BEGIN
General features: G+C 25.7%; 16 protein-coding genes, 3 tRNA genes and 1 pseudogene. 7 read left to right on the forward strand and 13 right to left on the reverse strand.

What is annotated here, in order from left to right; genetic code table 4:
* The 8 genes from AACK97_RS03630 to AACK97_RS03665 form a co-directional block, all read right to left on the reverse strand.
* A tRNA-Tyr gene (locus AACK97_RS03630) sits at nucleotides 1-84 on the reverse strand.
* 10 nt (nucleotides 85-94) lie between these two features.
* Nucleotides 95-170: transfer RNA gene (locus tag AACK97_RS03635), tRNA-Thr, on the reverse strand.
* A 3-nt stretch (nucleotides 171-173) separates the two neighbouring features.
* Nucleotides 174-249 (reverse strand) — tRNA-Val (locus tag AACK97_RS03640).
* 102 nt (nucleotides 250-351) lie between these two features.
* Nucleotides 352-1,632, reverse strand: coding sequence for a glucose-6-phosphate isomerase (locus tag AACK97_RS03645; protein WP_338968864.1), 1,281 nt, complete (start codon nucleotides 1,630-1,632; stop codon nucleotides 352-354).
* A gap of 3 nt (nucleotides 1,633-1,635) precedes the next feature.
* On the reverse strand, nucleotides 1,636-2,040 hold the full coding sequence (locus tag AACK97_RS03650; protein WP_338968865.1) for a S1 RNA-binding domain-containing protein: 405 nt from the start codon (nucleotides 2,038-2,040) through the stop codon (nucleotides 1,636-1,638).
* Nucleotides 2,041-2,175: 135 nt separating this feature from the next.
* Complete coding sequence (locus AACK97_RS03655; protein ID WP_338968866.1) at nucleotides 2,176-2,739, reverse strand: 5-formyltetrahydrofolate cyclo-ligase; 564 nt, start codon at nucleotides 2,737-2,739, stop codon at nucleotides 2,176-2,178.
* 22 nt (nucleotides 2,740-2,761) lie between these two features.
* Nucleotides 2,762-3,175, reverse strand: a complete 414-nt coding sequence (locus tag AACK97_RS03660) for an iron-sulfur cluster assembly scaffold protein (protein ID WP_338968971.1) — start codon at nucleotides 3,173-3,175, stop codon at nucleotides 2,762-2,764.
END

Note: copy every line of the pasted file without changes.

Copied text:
General features: G+C 25.7%; 16 protein-coding genes, 3 tRNA genes and 1 pseudogene. 7 read left to right on the forward strand and 13 right to left on the reverse strand.

What is annotated here, in order from left to right; genetic code table 4:
* The 8 genes from AACK97_RS03630 to AACK97_RS03665 form a co-directional block, all read right to left on the reverse strand.
* A tRNA-Tyr gene (locus AACK97_RS03630) sits at nucleotides 1-84 on the reverse strand.
* 10 nt (nucleotides 85-94) lie between these two features.
* Nucleotides 95-170: transfer RNA gene (locus tag AACK97_RS03635), tRNA-Thr, on the reverse strand.
* A 3-nt stretch (nucleotides 171-173) separates the two neighbouring features.
* Nucleotides 174-249 (reverse strand) — tRNA-Val (locus tag AACK97_RS03640).
* 102 nt (nucleotides 250-351) lie between these two features.
* Nucleotides 352-1,632, reverse strand: coding sequence for a glucose-6-phosphate isomerase (locus tag AACK97_RS03645; protein WP_338968864.1), 1,281 nt, complete (start codon nucleotides 1,630-1,632; stop codon nucleotides 352-354).
* A gap of 3 nt (nucleotides 1,633-1,635) precedes the next feature.
* On the reverse strand, nucleotides 1,636-2,040 hold the full coding sequence (locus tag AACK97_RS03650; protein WP_338968865.1) for a S1 RNA-binding domain-containing protein: 405 nt from the start codon (nucleotides 2,038-2,040) through the stop codon (nucleotides 1,636-1,638).
* Nucleotides 2,041-2,175: 135 nt separating this feature from the next.
* Complete coding sequence (locus AACK97_RS03655; protein ID WP_338968866.1) at nucleotides 2,176-2,739, reverse strand: 5-formyltetrahydrofolate cyclo-ligase; 564 nt, start codon at nucleotides 2,737-2,739, stop codon at nucleotides 2,176-2,178.
* 22 nt (nucleotides 2,740-2,761) lie between these two features.
* Nucleotides 2,762-3,175, reverse strand: a complete 414-nt coding sequence (locus tag AACK97_RS03660) for an iron-sulfur cluster assembly scaffold protein (protein ID WP_338968971.1) — start codon at nucleotides 3,173-3,175, stop codon at nucleotides 2,762-2,764.